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What is a brand and why it's vital to your business?
Matt Crockford - Senior Creative 18th April 2019 Read time 3 minutes
What is a brand? Think about it for a moment. That smart phone you might be reading this on…who made it? What makes it desirable when there are dozens of equally as good, potentially cheaper options available? You buy it because it says something about you. Because you want to be seen as someone connected. In the know. Smart. Successful.
Most of the purchases we make are emotionally driven. We seek out rational (often tenuous) reasons for the choices we make.
Do you need to spend £600 on a pair of shoes you’ll wear twice?
Other purchases are less emotionally driven – double-glazing; new tyres; an MOT? Here, the decision is much more driven by function. More often than not, it's getting a decent product at the right price that becomes more important - there will be certain brands that stand out. But you’ll be hard pressed to explain what separates one familiar tyre brand from another.
Why is a brand important?
Whether you’re selling a mobile phone, a tyre or a business service, your brand represents the experience your customers have with it and the values and persona that the brand represents. Great brands deliver on their promises consistently through their products and the way they talk and behave.
When you ask people ‘what is a brand?’, a high percentage of them would automatically say that the brand is the logo, the part that they see and recognise. This is just the branding and not the brand as a whole. It’s definitely an important part - companies spend millions developing and refining their branding - but it's all driven and defined by what the brand values and personality are. When you look at an established logo, it will conjure up certain thoughts and feelings and associations. Again, think about it for a moment – Honda; Audi; Jaguar; all car brands but they are all very clear about what they stand for and their logos and positioning are tied tightly with these values - talking very deliberately and individually to the audience. In turn the experiences people have with them must reflect that. Break that promise, and it’s very hard to rebuild that believability and trust. People buy into brands not just because they like the product, but because they believe in the organisation and what they stand for.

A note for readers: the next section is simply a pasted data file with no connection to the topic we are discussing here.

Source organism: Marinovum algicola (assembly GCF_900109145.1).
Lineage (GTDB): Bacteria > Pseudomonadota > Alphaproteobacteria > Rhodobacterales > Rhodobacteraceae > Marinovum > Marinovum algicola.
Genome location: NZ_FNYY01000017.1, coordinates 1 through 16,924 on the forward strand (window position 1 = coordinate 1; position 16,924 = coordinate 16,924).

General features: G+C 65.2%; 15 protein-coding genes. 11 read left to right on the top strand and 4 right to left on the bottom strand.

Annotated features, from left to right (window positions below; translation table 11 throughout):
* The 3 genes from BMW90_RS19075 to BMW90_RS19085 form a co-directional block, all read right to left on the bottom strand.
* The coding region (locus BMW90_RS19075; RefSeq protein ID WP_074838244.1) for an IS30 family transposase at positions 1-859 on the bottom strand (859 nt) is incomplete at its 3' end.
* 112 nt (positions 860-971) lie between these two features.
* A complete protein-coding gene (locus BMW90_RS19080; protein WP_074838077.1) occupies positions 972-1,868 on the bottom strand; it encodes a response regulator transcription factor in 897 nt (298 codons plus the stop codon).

Example of a successful brand
Take Harley-Davidson as an example - a company with a rich heritage and instantly recognisable branding to suit. Since being established in 1903, the brand values of freedom and rebelliousness (developed through cultural reference and persona) have never changed and are still as important now as they were over 100 years ago. The branding that has become so instantly recognisable worldwide was originally created in 1910 and in its essence hasn’t changed since, but has had to evolve to work on hundreds of different applications, especially in the digital age.
Harley-Davidson has spent time listening to its customers and adapting and evolving its products to suit the ever-changing world of motorcycle manufacturing. Their product range has expanded, but the company works hard to maintain the looks customers love, with cutting edge technology at its heart. What they also understand is that the dentist and accountant who may buy a Harley, doesn’t see himself as a dentist or accountant when he throws his leg over it. It’s about perception - an emotional desire. The simple fact that there is a Harley logo on the jacket or bike immediately puts the owner in a space they have very carefully identified with.
In simple terms, a company that knows and truly believes in what it stands for AND delivers that message consistently - is a brand that will endure.
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